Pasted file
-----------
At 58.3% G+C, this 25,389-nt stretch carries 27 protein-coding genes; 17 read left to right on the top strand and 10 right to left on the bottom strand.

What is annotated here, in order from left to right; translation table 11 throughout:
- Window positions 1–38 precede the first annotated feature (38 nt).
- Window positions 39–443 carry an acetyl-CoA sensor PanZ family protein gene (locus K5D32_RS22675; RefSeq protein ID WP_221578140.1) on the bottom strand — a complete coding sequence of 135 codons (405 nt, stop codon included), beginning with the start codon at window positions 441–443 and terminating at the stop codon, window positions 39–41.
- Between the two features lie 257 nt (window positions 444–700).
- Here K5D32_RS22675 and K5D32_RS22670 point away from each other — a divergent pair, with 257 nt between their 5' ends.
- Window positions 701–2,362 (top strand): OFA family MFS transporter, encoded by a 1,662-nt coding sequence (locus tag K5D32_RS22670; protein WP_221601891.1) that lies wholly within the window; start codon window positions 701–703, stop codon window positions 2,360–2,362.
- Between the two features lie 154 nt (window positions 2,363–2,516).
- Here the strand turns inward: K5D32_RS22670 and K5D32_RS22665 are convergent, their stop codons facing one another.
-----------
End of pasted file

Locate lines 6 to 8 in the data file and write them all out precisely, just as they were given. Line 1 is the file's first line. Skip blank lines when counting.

- Here K5D32_RS22675 and K5D32_RS22670 point away from each other — a divergent pair, with 257 nt between their 5' ends.
- Window positions 701–2,362 (top strand): OFA family MFS transporter, encoded by a 1,662-nt coding sequence (locus tag K5D32_RS22670; protein WP_221601891.1) that lies wholly within the window; start codon window positions 701–703, stop codon window positions 2,360–2,362.
- Between the two features lie 154 nt (window positions 2,363–2,516).